I had to pinch myself to make sure I wasn't dreaming. In front of me hung a gigantic mass of fog filling up the entire valley and obscuring from view the beautiful natural surroundings of Khao Panoen Thung mountain in Kaeng Krachan National Park, the largest of its kind in Thailand.
The fog envelopes the valley early morning. We were up before the crack of dawn to witness this stunning phenomena. The mountain stands 1,207 metres above sea level. Reaching the viewpoint, however, was no child's play, since we had to drive up steep and often narrow roads. Fortunately, we had a very competent driver who admitted that the terrain was one of the most challenging he had encountered.
By the time we hit the highest point dawn was breaking. From that vantage point we looked down the forest and the valley and were amazed at the endless sea of fog it held in its embrace.
Being a long holiday, there were a number of visitors who had come equipped to capture the spectacle on their cameras. As the sun rose higher the view became more clear. It included a striking panorama of green forest, mountains and a sunrise that was spiritually uplifting. The mountain runs north-south forming a natural divide between Thailand and Burma.
After taking our fill of the experience, we decided to trek to the peak that also has accommodations for members of the royalty. On the way, we marvelled at the flora and fauna. I made note of the breathtaking view of the grassland and evergreen forest because they made for a good camping spot, especially after learning that the weather here stayed cool all year round.
Kaeng Krachan in Petchaburi Province offers a host of activities for nature lovers. It is an excellent place to visit for recreation and educational purposes as the park headquarters are a mere four hours drive from Bangkok, making it a convenient spot for family vacation.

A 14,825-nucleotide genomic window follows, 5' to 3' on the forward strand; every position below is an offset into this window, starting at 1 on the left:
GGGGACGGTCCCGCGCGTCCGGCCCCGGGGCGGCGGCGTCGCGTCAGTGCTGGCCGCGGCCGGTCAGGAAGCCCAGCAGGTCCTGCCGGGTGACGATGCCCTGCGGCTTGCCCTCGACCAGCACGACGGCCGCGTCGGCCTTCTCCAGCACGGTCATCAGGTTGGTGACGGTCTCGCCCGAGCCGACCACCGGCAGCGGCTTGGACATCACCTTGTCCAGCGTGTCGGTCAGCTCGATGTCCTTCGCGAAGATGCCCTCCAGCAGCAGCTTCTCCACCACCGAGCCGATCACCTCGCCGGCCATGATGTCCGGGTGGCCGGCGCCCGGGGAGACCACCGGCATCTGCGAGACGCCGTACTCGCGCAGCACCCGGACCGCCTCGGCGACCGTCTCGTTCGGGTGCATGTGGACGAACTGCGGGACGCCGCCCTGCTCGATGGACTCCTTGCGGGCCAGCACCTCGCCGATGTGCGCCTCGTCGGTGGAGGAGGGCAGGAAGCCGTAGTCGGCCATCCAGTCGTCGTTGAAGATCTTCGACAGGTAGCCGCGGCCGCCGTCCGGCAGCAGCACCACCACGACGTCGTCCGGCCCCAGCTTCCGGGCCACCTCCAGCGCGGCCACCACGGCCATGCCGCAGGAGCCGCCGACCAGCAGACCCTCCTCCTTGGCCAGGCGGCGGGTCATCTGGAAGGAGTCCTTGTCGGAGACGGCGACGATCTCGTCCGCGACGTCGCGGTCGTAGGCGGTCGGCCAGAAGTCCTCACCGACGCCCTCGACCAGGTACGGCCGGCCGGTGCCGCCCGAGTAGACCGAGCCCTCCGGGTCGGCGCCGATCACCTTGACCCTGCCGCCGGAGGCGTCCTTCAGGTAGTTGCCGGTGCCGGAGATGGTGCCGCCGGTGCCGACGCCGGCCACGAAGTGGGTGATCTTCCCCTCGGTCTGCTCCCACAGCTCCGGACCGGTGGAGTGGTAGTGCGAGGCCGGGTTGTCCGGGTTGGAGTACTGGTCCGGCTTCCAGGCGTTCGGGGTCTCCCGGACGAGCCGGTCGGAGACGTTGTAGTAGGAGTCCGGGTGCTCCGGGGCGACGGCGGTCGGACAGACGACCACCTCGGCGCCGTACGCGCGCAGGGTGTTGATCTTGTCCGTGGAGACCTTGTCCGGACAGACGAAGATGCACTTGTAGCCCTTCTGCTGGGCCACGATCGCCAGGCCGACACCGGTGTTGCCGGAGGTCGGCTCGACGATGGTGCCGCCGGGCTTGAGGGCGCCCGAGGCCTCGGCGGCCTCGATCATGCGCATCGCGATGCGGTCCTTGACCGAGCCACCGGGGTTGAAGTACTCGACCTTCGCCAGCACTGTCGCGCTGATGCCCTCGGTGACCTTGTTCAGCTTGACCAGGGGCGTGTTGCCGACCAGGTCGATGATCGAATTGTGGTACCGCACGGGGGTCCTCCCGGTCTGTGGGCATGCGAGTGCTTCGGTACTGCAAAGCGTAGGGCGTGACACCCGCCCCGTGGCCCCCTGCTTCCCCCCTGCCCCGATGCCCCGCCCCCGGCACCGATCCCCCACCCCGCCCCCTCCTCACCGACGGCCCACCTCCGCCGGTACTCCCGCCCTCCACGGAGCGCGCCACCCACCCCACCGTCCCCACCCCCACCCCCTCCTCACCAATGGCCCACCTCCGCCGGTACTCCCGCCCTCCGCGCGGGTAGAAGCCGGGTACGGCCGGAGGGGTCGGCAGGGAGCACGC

The park occupies a largely unexplored 2,915 square kilometres of forest and mountain land. Rangers are available to answer questions at camp sites. There is a dam - it takes its name from the national park - just three kilometres from park headquarters around which there are several boutique style resorts and guest houses.
Driving through the uncharted territory infested with wildlife such as elephant, gaur, banteng, barking deer and gibbon to mention a few, felt like being on an exploration mission. However, the only animal we spotted was a boar, and then there were birds, butterflies and several huts scattered at random.
Due to the high humidity, many economic plants thrive under the conditions: afzelia, hopea, dipterocarpus, lagerstroemia, pterocarpus, aquilaria and many others.
In general guides are required for any travel off the main Khao Panoen Thung Road. As first-time visitors, however, we availed the services of two student guides for a tour of the forest along the road that would eventually take us to Tham Hua Chang, a spectacular cave with interesting rock formations.
The steep trail and forest terrain made it difficult for an amateur like myself to keep pace with the energetic teenage pair. I also had to overcome my deep-rooted fear of snakes that has a knack of surfacing on such trips. It drove me to try to complete the trek as quickly as possible.
So I wasn't amused when one of the boys said we had lost our way. Luckily, I didn't take us long to get back on track. The detour was good in a kind of way because we found that this part of the forest was more humid than the ones we had traversed earlier, although we had to drink copious amounts of water to keep going.
The artificial reservoir created by the building of Kaeng Krachan Dam covers an area of 46.5 square kilometers. It's an excellent place to hire a boat and go sightseeing. The dam spans the Petchaburi River.
Other attractions are a nine-storey waterfall, the Thorthip, deep in the forest which can be reached by going over a steep four-kilometre trail at the end of Nam Tok Thorthip Road on kilometre marker 36.
Bangkok Post May 06 www.bangkokpost.com
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